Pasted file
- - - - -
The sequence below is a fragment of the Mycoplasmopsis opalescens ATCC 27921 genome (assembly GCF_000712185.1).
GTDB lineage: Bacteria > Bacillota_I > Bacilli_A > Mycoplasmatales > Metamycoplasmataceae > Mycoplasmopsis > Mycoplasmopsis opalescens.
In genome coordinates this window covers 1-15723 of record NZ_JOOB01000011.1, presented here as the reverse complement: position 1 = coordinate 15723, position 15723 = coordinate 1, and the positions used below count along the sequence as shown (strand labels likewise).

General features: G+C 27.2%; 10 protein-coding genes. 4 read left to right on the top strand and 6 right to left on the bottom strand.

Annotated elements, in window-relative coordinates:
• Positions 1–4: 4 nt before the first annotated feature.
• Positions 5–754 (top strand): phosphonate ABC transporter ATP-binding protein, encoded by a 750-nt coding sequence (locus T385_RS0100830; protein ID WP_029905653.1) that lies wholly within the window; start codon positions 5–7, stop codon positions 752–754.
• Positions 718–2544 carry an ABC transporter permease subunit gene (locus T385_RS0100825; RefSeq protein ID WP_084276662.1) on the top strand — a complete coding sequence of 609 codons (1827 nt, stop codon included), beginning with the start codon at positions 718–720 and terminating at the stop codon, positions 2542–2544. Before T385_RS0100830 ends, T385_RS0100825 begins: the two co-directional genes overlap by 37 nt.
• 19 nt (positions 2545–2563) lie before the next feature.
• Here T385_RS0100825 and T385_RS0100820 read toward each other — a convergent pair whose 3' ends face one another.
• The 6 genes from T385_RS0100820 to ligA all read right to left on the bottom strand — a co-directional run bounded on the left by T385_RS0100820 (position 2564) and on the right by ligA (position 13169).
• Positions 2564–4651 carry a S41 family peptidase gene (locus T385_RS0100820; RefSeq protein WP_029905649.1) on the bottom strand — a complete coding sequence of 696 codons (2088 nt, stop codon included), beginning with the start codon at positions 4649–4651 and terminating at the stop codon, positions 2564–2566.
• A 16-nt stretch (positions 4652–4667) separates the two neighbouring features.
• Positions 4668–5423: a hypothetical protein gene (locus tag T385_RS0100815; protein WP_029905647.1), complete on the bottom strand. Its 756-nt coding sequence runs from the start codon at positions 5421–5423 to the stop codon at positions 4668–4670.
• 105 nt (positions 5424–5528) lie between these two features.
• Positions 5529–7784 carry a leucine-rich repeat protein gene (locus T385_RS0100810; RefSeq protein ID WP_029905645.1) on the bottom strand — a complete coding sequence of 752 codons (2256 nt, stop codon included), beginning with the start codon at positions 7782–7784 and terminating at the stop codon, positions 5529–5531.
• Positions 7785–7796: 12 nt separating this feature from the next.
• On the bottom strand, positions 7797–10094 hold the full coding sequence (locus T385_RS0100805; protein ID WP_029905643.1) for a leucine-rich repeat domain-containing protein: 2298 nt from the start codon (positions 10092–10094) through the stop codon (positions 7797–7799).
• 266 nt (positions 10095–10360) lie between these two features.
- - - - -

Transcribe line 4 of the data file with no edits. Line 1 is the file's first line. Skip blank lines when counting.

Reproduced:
General features: G+C 27.2%; 10 protein-coding genes. 4 read left to right on the top strand and 6 right to left on the bottom strand.